The life of a Beer Czar: A Q&A with Jennifer Tamse
Jennifer Tamse, Beer Czar, began her beer career here in London, Ontario just as the craft beer scene started to explode. Her passion and knowledge shaped London’s first gastropub - where the very first Forest City Beer Festival was held! We were ecstatic to sit down with Jen and discuss her philosophy on ‘blended bread smoothies’ and why now is a great time to get into the beer biz.
FCBF: So you may have to explain your beer-tastic career a bit to me - you oversee beers available at Charcoal Group bars/restaurants (like Beertown Public House.) In a nutshell, what does your job entail?
Jennifer Tamse: Beer-tastic, indeed! I was initially hired on for my expertise in all things beer, though I also oversee Beverage Development in its glorious entirety for Beertown Public House and Sociable Kitchen and Tavern. I curate our beer, cocktail and wine lists, negotiate supplier agreements, spearhead beer and beverage education initiatives, assist with inventory management, collaborate on new brews, and liaise with our draught technicians on draught system design and installation for future builds. I also spearhead the programming alongside our creative team for many of our beer focused events/promos including quarterly beer dinners, monthly promos, tap takeovers and new product launches.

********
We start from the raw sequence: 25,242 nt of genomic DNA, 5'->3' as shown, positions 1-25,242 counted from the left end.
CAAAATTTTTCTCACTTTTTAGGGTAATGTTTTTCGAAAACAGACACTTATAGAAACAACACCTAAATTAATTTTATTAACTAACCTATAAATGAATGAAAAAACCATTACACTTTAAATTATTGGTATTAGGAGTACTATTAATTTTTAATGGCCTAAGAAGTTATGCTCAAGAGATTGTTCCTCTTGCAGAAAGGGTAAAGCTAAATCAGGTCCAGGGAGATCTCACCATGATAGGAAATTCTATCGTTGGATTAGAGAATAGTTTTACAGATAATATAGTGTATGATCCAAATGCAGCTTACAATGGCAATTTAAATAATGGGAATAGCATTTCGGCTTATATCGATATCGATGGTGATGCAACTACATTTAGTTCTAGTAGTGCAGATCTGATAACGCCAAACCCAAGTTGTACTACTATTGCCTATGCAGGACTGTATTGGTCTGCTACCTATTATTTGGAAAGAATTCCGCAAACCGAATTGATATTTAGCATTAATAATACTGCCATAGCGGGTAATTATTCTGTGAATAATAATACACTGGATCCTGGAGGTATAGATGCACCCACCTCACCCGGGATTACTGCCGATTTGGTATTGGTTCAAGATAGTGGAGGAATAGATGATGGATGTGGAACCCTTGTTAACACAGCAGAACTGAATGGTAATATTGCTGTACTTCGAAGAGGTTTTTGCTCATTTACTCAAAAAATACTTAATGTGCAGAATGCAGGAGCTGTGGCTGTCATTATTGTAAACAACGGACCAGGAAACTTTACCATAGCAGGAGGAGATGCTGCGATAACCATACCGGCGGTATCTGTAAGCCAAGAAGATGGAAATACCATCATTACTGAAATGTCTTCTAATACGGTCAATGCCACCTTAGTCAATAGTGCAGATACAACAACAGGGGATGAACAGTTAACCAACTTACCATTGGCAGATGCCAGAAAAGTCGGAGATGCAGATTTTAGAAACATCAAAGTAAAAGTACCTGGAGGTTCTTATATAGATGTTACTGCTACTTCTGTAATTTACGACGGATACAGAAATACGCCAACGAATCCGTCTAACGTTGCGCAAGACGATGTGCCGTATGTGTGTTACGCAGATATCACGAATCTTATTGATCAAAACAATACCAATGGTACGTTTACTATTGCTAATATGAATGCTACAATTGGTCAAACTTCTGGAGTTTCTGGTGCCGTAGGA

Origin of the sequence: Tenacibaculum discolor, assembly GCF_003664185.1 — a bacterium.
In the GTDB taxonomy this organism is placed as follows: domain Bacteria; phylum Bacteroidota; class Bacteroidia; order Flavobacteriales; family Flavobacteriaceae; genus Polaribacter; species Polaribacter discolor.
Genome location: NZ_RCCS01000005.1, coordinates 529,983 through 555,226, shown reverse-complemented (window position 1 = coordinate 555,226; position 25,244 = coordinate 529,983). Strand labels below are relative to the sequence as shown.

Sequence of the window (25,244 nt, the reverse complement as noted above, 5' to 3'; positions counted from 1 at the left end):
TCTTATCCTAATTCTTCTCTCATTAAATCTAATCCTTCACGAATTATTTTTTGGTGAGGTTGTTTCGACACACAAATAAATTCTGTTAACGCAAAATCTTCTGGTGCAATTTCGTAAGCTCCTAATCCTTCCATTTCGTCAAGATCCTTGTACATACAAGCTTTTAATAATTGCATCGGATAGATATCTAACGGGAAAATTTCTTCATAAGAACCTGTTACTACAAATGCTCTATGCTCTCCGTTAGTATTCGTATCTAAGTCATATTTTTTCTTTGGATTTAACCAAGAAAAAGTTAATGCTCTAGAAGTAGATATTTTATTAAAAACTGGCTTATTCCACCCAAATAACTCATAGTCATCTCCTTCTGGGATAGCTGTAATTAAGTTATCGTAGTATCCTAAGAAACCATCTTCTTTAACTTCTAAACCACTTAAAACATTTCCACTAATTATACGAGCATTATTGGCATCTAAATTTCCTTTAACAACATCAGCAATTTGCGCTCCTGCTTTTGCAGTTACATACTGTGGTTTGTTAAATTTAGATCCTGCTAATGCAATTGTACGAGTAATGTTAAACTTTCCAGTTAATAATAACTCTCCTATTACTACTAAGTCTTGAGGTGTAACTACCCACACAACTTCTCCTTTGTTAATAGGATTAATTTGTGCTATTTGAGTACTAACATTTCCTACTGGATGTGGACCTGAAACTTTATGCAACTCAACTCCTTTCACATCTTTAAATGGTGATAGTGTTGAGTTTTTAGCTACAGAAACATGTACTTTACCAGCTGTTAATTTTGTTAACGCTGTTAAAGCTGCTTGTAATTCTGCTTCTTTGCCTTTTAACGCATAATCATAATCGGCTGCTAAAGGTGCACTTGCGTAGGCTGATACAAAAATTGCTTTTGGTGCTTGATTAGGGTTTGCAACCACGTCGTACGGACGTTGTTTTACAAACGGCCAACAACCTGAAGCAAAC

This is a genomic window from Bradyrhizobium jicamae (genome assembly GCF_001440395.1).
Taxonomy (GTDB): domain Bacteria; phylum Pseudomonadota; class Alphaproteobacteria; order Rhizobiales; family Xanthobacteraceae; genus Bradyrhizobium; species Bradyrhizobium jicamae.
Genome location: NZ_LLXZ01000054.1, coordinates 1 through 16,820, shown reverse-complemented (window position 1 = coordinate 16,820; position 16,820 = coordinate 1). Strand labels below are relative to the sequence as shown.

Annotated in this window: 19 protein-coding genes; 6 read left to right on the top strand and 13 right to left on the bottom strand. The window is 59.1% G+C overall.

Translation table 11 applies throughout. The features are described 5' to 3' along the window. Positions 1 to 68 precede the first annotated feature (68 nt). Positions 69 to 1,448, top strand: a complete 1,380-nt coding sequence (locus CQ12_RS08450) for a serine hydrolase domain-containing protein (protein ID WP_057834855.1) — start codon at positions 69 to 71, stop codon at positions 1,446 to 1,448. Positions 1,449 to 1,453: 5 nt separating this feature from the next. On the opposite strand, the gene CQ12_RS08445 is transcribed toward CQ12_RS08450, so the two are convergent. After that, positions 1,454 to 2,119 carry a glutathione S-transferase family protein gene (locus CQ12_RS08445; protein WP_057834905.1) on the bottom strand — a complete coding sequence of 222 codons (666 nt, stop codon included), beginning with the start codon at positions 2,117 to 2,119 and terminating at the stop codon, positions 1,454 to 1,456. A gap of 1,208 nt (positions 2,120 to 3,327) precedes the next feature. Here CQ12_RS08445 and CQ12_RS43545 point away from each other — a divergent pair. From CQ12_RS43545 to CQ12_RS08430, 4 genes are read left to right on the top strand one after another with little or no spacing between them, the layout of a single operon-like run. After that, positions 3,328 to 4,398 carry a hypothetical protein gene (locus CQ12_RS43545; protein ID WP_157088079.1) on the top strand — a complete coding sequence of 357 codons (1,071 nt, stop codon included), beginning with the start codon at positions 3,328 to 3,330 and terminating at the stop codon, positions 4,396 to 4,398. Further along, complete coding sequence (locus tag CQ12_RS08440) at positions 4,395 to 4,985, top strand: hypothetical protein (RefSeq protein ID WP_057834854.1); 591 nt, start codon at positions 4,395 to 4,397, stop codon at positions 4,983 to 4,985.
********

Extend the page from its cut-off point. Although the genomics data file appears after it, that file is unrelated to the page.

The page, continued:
Needless to say, it’s a dynamic role that is constantly evolving to meet the needs of our stakeholders, team members, guests, and most importantly, the community at large. It is an exciting time to be a part of the beer scene in Ontario, and an absolute honor to help lead the beer revolution in spaces that live and breathe a “beer for the people” ethos.
FCBF: How does someone get into the beer career? How did you get started and what are the steps people should be taking if they're interested in a similar career?
JT: If you have an undying, and insatiable passion for beer, continue to live and breathe it. With over 220 operating breweries, brewpubs and contract brewers in the province (and rising), the diversity of offerings currently available is astounding – and so are the opportunities to be a part of that community.
So, take advantage of the endless stream of craft beer festivals in Ontario. Join a beer appreciation group like The SOBDL, RunTObeer or Fem-Ales. Improve your theoretical knowledge by studying for your Cicerone, BJCP or Prud’homme Beer Certification, and then turn that theoretical knowledge into practical know-how by joining a homebrew club such as the London Homebrewers Guild or Shortfinger. Most importantly, continue to visit the spaces that support the scene and stay connected with the people that make it possible.
I’ll keep my own story short and sweet as is it a relatively common narrative. I fell in love with beer at a young age. Suffice it to say, London has its own version of “beer pioneers” that helped ignite and fuel my passion for what I soon learned beer could be. It’s a blur from that point onward. I starting serving at a young age, and later helped open and eventually operate a gastro arts pub in London which had a short, albeit epic run (fun fact – we hosted the first ever Forest City Beer Fest).